Pete “El Conde” Rodríguez was a Puerto Rican icon and a national treasure. Emerging salseros would do well to study his distinctive phrasing, timbre, swing, mastery of the Cuban son, and socially conscious lyrics.


  • Lechner, Ernesto Pete El Conde Rodríguez Profile (Fania)
  • Kent, Mary – Salsa Talks, A Musical Heritage Uncovered (Digital Domain, 2005)
  • Ortíz, López Miguel Rodríguez, Article: Fundación Nacional Para La Cultural Popular.
  • Pete “El Conde” Rodríguez Biography –
  • Wikipedia – Rodríguez, Conde, Pete,

A graduate of Empire State College with a dual major in journalism and Latin American studies, Tomas Peña has spent years applying his knowledge and writing skills to the promotion of great musicians. A specialist in the crossroads between jazz and Latin music, Peña has written extensively on the subject.

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Tribute to the Masters

Tribute to the Masters: Mario Rivera



Mario Rivera "El Comandante"

Mario Rivera was a gifted musician, composer and arranger that played more than 15 instruments, which included piano, vibraphone, drums, trumpet, timbales, congas, flute, and piccolo. But Rivera was known for how he kissed and caressed the tenor, soprano, alto and baritone saxophones. He could play all of the family of saxophones on a virtuosic level as a soloist and section player and was one of the very few saxophonists who also mastered of the flute in the Cuban charanga style. Unlike most musicians, Rivera played all these instruments at an exceedingly high level of musicianship. Rivera dominated the “straight- ahead” jazz and Latin Jazz, Salsa and many other genres.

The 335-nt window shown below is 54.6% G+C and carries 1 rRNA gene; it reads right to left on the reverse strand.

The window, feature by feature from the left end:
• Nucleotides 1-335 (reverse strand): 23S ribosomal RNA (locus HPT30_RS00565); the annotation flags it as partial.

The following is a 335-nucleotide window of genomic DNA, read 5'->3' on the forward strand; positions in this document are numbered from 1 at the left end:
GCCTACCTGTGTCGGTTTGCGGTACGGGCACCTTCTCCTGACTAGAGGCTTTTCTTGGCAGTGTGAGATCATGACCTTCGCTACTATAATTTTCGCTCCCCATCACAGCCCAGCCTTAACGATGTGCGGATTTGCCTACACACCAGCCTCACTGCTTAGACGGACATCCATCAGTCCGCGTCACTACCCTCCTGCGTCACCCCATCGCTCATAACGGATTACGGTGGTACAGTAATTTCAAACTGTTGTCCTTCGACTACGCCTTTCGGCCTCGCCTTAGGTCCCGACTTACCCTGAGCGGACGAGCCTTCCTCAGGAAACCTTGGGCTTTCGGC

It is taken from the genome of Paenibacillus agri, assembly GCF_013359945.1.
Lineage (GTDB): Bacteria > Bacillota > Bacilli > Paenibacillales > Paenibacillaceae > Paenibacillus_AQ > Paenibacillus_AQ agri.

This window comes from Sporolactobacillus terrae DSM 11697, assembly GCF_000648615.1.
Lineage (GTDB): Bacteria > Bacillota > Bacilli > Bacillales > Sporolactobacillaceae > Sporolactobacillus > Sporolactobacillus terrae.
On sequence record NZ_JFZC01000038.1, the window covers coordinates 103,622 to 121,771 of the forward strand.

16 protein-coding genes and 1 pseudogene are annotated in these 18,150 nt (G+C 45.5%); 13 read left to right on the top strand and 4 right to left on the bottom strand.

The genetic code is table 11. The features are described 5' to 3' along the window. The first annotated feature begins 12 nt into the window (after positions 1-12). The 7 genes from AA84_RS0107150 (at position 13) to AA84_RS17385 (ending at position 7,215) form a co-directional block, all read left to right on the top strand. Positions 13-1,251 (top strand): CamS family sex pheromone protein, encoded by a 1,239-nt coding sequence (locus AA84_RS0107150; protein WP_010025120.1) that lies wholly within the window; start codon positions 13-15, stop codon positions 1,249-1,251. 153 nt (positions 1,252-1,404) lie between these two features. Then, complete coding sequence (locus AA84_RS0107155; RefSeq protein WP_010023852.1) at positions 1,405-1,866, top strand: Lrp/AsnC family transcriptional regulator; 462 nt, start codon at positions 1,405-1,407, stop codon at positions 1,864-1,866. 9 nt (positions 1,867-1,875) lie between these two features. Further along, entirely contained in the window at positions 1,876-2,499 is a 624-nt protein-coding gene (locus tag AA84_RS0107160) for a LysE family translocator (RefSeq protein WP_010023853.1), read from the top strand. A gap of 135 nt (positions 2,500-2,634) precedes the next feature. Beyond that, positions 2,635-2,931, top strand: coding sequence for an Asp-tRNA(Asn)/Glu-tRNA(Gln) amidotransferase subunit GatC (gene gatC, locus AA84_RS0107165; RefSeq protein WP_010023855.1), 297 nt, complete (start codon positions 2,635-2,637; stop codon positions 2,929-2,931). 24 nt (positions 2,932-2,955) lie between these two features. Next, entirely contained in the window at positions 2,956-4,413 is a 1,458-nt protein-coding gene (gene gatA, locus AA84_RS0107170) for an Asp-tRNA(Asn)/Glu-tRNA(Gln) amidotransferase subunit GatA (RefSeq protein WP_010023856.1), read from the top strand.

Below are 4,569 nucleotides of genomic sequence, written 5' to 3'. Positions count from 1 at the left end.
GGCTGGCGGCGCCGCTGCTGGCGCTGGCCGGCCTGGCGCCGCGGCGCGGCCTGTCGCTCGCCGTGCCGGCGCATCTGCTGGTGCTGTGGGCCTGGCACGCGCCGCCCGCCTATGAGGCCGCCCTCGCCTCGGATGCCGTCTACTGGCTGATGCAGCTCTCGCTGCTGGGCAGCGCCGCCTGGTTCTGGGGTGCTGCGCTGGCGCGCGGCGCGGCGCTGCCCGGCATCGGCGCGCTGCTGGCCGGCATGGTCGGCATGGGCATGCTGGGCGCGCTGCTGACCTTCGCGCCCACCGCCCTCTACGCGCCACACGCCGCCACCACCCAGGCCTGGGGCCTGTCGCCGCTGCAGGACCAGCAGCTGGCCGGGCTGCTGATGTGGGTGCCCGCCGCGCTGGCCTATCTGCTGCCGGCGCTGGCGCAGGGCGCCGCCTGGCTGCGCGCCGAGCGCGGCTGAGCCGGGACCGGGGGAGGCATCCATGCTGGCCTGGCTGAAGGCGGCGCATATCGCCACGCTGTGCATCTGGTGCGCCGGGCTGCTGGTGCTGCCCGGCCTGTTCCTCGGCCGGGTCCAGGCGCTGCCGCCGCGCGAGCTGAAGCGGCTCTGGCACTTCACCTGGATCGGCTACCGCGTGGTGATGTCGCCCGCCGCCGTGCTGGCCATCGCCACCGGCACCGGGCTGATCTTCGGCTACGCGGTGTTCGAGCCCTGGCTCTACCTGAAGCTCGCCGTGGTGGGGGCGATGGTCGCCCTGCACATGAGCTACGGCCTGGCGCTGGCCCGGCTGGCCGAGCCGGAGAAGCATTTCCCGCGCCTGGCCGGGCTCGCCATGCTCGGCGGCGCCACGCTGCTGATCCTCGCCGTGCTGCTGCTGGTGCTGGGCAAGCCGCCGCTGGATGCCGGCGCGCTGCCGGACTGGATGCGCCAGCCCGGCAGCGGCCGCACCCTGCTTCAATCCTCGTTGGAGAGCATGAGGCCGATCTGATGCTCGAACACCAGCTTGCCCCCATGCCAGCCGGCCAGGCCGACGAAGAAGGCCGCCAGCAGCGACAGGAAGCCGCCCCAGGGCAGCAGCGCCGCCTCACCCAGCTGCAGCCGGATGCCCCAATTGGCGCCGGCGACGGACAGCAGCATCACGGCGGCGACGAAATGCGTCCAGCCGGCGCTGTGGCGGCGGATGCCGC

Mario Rivera "El Comandante"
Mario Rivera “El Comandante”

Mario was born July 22, 1939 in Santo Domingo, The Dominican Republic. After he arrived in NYC in 1961, he worked with Puerto Rican vocalist Joe Valle. His most significant musical associations through the years include Tito Rodríguez (1963-65), The Machito Orchestra, Sonny Stitt, Charlie Palmieri, Eddie Palmieri, Típica 73, The George Coleman Octet, Dizzy Gillespie’s United Nation Orchestra, Slide Hampton’s Jazz Masters, the Afro Blue Band, Giovanni Hidalgo, Chico O’Farrill’s Orchestra and especially Tito Puente’s Orchestra and Latin Jazz Ensemble with whom he worked for on and off for decades.

Mario Rivera "El Comandante" the merengue-jazz - Guest: George Coleman - Groovin High